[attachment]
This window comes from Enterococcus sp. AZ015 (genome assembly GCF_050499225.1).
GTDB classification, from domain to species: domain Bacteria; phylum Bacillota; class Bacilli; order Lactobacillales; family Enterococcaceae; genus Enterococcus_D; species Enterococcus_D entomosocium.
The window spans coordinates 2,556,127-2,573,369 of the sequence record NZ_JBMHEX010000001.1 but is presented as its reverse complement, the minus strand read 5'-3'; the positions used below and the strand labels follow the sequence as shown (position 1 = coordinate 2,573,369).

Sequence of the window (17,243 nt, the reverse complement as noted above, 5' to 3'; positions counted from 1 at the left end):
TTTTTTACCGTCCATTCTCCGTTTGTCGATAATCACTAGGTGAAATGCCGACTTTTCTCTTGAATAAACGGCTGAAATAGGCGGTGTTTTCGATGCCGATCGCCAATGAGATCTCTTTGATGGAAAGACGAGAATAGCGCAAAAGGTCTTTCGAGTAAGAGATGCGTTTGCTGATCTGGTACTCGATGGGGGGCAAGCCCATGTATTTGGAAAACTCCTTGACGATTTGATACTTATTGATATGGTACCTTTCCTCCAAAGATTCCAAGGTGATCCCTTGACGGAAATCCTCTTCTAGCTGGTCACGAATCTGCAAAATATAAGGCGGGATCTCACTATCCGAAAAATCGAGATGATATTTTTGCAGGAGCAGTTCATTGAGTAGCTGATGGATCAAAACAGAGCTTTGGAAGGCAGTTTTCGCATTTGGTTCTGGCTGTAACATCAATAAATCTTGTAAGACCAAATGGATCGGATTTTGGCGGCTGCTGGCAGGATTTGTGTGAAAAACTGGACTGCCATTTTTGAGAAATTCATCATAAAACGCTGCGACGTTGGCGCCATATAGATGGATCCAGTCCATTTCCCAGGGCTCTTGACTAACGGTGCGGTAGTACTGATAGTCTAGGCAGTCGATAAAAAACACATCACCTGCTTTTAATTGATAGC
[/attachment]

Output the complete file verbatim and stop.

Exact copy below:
This window comes from Enterococcus sp. AZ015 (genome assembly GCF_050499225.1).
GTDB classification, from domain to species: domain Bacteria; phylum Bacillota; class Bacilli; order Lactobacillales; family Enterococcaceae; genus Enterococcus_D; species Enterococcus_D entomosocium.
The window spans coordinates 2,556,127-2,573,369 of the sequence record NZ_JBMHEX010000001.1 but is presented as its reverse complement, the minus strand read 5'-3'; the positions used below and the strand labels follow the sequence as shown (position 1 = coordinate 2,573,369).

Sequence of the window (17,243 nt, the reverse complement as noted above, 5' to 3'; positions counted from 1 at the left end):
TTTTTTACCGTCCATTCTCCGTTTGTCGATAATCACTAGGTGAAATGCCGACTTTTCTCTTGAATAAACGGCTGAAATAGGCGGTGTTTTCGATGCCGATCGCCAATGAGATCTCTTTGATGGAAAGACGAGAATAGCGCAAAAGGTCTTTCGAGTAAGAGATGCGTTTGCTGATCTGGTACTCGATGGGGGGCAAGCCCATGTATTTGGAAAACTCCTTGACGATTTGATACTTATTGATATGGTACCTTTCCTCCAAAGATTCCAAGGTGATCCCTTGACGGAAATCCTCTTCTAGCTGGTCACGAATCTGCAAAATATAAGGCGGGATCTCACTATCCGAAAAATCGAGATGATATTTTTGCAGGAGCAGTTCATTGAGTAGCTGATGGATCAAAACAGAGCTTTGGAAGGCAGTTTTCGCATTTGGTTCTGGCTGTAACATCAATAAATCTTGTAAGACCAAATGGATCGGATTTTGGCGGCTGCTGGCAGGATTTGTGTGAAAAACTGGACTGCCATTTTTGAGAAATTCATCATAAAACGCTGCGACGTTGGCGCCATATAGATGGATCCAGTCCATTTCCCAGGGCTCTTGACTAACGGTGCGGTAGTACTGATAGTCTAGGCAGTCGATAAAAAACACATCACCTGCTTTTAATTGATAGC